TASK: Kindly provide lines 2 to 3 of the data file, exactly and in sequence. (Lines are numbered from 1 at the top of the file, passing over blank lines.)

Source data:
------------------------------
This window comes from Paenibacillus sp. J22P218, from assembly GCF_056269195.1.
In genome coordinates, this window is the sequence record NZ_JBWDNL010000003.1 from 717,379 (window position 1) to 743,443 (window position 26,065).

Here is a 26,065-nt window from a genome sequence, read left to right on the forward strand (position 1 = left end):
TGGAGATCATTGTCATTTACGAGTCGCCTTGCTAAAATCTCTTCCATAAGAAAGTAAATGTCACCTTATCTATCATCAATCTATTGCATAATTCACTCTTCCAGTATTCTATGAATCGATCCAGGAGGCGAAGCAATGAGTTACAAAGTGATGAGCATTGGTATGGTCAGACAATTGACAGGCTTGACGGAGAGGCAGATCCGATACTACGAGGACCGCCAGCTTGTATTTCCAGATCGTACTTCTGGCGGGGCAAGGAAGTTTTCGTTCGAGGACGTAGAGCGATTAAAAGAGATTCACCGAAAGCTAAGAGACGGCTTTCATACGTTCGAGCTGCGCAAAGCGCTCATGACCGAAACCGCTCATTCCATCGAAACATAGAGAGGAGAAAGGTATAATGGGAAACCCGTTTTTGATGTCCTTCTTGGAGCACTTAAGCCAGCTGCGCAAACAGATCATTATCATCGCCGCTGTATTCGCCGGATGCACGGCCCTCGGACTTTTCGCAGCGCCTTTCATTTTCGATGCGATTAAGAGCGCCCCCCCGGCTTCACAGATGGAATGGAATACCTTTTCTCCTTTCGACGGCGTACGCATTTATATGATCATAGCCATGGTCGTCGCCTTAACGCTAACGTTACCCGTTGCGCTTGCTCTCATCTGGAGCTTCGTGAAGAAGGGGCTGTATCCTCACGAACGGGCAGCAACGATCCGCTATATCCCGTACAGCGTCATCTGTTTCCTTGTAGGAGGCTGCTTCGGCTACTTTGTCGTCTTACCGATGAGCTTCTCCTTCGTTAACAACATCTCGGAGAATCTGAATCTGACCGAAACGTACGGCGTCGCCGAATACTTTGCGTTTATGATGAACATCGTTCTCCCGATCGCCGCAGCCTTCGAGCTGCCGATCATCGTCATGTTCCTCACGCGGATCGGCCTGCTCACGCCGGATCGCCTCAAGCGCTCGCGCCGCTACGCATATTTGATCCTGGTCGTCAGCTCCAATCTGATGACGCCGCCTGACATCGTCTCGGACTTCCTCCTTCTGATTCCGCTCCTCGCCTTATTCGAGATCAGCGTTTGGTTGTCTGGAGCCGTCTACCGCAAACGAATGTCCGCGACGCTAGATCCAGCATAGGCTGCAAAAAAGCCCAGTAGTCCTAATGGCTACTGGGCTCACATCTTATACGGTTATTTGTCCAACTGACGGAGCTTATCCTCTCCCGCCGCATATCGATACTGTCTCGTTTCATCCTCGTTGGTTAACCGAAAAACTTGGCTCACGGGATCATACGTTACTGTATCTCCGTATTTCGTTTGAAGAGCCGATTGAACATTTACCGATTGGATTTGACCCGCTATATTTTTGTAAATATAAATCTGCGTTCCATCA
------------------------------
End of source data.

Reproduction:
In genome coordinates, this window is the sequence record NZ_JBWDNL010000003.1 from 717,379 (window position 1) to 743,443 (window position 26,065).

Here is a 26,065-nt window from a genome sequence, read left to right on the forward strand (position 1 = left end):